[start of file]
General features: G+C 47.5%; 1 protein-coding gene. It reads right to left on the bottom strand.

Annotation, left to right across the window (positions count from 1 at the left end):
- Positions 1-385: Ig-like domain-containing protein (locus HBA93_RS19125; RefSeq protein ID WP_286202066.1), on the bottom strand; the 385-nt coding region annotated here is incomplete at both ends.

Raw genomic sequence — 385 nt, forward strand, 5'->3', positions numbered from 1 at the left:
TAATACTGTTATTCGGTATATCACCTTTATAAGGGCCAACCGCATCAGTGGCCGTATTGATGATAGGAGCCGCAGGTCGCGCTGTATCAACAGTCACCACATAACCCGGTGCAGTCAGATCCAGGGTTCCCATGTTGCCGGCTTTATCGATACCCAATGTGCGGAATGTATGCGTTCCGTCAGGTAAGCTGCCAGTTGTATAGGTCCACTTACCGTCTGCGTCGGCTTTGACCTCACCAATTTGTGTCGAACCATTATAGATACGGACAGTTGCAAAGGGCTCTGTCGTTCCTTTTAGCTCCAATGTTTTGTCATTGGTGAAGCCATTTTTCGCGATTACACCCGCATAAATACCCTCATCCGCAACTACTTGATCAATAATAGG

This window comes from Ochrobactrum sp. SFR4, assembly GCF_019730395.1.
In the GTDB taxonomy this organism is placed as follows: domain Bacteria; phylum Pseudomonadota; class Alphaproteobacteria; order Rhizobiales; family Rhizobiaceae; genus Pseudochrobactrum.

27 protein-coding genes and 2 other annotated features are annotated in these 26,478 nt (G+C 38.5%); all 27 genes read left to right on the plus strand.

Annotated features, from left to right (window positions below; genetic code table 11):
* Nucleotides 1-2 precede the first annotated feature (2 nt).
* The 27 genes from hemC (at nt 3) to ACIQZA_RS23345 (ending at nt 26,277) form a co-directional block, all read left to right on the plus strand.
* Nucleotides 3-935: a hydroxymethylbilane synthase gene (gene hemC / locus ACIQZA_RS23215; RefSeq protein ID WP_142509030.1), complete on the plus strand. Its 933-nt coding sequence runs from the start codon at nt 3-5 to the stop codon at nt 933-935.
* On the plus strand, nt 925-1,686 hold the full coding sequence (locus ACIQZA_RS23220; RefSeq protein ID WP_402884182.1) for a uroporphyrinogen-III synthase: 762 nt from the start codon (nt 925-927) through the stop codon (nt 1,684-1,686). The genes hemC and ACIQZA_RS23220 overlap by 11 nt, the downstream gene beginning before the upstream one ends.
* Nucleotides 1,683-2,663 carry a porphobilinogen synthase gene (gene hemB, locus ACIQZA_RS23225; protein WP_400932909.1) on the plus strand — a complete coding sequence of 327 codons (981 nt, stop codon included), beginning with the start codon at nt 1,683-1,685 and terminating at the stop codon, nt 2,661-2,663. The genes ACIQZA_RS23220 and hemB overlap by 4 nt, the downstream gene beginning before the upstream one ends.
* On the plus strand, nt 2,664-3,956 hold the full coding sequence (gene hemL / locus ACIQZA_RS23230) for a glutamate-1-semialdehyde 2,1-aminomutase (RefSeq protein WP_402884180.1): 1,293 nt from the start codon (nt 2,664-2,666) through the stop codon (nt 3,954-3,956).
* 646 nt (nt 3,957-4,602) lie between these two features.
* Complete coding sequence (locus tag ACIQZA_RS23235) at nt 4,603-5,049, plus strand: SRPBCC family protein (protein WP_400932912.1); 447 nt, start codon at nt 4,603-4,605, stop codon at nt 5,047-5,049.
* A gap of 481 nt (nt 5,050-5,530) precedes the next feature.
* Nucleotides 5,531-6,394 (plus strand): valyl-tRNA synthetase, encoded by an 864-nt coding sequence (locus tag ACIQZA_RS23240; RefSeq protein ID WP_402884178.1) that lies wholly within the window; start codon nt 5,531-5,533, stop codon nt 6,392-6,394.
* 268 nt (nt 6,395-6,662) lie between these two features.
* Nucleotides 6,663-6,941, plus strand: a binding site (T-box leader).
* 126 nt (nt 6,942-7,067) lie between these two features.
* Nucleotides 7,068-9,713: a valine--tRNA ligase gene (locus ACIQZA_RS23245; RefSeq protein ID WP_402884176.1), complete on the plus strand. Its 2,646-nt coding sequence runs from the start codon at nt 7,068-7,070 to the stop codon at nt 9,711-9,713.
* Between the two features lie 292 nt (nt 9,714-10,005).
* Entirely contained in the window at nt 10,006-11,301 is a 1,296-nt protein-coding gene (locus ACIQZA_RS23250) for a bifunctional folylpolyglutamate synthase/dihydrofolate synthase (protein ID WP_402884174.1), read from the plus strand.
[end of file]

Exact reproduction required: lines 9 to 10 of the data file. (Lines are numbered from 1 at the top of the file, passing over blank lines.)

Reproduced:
Annotated features, from left to right (window positions below; genetic code table 11):
* Nucleotides 1-2 precede the first annotated feature (2 nt).